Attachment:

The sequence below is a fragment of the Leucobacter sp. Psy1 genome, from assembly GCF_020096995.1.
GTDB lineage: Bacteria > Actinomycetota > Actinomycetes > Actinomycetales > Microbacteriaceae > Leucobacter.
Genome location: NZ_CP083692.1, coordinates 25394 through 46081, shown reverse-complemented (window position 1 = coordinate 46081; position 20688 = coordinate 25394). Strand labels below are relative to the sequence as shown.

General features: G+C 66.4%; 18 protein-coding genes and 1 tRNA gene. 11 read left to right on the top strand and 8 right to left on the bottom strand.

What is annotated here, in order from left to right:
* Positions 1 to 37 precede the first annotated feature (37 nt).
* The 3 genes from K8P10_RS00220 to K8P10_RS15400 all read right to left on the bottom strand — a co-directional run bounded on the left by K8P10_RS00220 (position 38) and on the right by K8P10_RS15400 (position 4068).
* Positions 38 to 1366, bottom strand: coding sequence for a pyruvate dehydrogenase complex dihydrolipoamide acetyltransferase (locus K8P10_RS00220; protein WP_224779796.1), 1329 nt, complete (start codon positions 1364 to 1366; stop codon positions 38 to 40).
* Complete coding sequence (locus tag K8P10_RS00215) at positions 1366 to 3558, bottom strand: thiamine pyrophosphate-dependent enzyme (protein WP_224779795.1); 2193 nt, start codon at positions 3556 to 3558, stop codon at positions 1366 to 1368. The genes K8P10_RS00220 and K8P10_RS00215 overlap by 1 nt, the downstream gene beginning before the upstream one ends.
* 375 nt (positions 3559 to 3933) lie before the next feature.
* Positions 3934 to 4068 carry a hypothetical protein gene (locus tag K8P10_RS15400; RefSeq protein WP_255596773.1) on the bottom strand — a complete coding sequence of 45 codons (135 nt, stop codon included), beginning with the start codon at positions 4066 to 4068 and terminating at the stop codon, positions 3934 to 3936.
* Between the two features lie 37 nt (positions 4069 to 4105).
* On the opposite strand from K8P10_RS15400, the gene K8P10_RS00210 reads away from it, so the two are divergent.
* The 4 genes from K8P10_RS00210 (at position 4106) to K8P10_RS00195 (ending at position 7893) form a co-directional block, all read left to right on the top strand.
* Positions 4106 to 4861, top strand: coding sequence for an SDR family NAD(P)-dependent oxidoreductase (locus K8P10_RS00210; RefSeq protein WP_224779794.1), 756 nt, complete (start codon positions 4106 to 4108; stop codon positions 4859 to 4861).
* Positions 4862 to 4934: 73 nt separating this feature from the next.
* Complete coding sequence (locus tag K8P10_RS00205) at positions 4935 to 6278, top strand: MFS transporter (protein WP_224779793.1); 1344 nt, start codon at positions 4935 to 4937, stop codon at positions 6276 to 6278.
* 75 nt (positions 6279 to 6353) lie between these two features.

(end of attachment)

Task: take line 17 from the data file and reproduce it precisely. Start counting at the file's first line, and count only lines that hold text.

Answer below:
* Complete coding sequence (locus tag K8P10_RS00205) at positions 4935 to 6278, top strand: MFS transporter (protein WP_224779793.1); 1344 nt, start codon at positions 4935 to 4937, stop codon at positions 6276 to 6278.